This new hair dye changes colour with the temperature
Just because you want to color your hair doesn’t mean you want the same color all the time. Wouldn’t it be nice if it could change with the weather, or whether or not you’re inside? You might get your wish. The Unseen has developed a color-changing hair dye, Fire, that reacts to shifts in temperature — it could be red outside and revert to a more natural color indoors.
The carbon-based molecules in the dye alter their light absorption when they’re subjected to temperature changes, producing different colors that you can reverse just by heading somewhere new.
Plans in the works for a passenger-carrying drone
From Tech Crunch:
A growing number of companies are looking at the viability of airborne, autonomous taxis as a way to ease urban congestion and transportation woes, but the city of Dubai could leapfrog those with a plan to deploy a passenger-carrying drone as early as this summer.
Uber, Airbus and others are still talking about creating test vehicles that would begin transporting cargo first, but Dubai’s Roads & Transportation Agency lead announced (via Mashable) at the World Government Summit in the city that they’re going to begin operating passenger service along predetermined routes starting in July, using the Ehang 184 autonomous quad-opener electric drone to ferry people through the air.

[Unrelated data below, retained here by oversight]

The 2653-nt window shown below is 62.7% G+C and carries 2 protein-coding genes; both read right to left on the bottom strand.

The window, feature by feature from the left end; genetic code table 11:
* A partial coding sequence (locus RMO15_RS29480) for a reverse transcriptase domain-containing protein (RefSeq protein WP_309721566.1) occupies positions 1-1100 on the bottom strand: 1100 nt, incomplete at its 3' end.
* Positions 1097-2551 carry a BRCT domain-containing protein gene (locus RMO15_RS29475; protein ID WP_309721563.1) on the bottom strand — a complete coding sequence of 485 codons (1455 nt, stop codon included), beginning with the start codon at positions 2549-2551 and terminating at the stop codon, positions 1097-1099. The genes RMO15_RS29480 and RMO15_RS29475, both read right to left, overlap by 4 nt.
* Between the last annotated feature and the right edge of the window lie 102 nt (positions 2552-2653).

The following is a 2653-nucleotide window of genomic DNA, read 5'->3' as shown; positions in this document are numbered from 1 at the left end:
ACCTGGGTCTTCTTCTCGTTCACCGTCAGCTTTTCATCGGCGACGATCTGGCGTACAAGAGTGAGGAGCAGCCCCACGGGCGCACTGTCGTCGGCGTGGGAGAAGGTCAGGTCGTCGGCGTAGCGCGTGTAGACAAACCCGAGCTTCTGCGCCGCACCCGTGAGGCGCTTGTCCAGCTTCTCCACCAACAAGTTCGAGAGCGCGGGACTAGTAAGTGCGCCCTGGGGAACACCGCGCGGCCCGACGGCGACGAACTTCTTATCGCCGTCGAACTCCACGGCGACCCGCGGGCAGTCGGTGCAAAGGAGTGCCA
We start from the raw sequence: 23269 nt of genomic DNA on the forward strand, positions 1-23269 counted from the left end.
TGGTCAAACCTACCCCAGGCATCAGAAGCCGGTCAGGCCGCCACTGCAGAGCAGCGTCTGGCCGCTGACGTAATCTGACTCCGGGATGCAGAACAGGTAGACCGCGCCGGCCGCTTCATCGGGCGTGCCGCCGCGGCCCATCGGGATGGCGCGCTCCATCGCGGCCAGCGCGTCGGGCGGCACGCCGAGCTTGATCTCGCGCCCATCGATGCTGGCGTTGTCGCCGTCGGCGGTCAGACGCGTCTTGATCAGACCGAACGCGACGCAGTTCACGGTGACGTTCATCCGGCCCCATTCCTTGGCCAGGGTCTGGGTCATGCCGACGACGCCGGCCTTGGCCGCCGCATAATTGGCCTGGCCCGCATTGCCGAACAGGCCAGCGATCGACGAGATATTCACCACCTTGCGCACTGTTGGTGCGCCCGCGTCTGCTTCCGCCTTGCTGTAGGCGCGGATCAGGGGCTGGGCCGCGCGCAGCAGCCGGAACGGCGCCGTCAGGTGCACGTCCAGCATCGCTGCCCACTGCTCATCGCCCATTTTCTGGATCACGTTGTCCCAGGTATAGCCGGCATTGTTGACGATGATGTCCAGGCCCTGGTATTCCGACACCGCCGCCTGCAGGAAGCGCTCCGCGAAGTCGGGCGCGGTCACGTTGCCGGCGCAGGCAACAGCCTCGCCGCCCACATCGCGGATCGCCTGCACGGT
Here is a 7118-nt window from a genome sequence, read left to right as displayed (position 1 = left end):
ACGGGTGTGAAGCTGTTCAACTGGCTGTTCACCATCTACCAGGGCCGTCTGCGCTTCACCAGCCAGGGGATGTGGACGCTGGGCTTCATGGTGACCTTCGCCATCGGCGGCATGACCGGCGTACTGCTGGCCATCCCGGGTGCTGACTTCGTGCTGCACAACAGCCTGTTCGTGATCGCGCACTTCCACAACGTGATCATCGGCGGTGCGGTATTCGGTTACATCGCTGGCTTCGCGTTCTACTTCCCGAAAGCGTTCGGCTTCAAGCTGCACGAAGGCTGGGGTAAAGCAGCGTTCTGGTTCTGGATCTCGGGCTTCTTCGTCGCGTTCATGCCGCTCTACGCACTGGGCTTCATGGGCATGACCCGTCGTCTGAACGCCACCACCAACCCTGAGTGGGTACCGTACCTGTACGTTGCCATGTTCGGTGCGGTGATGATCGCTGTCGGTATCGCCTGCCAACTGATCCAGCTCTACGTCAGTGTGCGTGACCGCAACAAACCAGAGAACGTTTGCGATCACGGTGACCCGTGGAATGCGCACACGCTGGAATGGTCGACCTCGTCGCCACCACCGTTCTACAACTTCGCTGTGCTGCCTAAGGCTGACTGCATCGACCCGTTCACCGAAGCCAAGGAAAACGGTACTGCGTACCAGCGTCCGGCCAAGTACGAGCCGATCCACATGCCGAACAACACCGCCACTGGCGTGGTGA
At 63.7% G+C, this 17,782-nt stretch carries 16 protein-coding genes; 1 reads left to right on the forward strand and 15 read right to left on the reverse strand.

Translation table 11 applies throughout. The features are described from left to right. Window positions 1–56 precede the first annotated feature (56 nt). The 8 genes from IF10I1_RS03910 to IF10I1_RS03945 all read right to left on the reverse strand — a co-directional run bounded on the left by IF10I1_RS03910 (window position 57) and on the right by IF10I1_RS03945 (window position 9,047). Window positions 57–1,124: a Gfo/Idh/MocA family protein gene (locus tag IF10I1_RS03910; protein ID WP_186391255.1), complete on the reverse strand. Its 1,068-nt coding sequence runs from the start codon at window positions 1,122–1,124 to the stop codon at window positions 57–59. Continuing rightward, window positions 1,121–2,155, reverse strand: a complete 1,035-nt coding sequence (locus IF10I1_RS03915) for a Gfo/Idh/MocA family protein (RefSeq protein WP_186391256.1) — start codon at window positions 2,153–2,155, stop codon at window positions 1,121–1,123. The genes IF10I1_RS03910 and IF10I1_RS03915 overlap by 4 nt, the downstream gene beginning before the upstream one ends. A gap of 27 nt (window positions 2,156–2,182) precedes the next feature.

Garage scientists can order custom DNA sequences online
David Ishee’s plan was simple, if not exactly free of complication. From the shed that functions as his laboratory in rural Mississippi, he hoped to use genetic engineering to rid dogs of the types of terrible disorders caused by decades of high-end breeding.
Now, on top of the obvious scientific hurdles, Ishee has a new challenge to contend with: the FDA.
Ishee is a biohacker, one among a growing number of do-it-yourself scientists that the federal government is having an increasingly difficult time figuring out what to do with. … Ishee joined the ranks of DIY biohackers after becoming frustrated with the limits of traditional dog breeding. He breeds mastiffs—huge, friendly dogs that are known to be riddled with genetic disorders. Over a few generations, Ishee has used traditional techniques to breed out many troublesome conditions, such as the sagging skin and oversized head that make many mastiffs look goofy. But some recessive conditions, like hip dysplasia, could not simply be bred away. …
But he hit a roadblock earlier this month, when the FDA proposed a new rule that would require any genetically engineered animal go through a strict regulatory procedure. In essence, the FDA wants to define any animal a scientist purposefully genetically modifies as a “drug.” That means that if a scientist say, created cows without horns that are safer to farm, those cows would have to go through a vetting process similar to new drugs.
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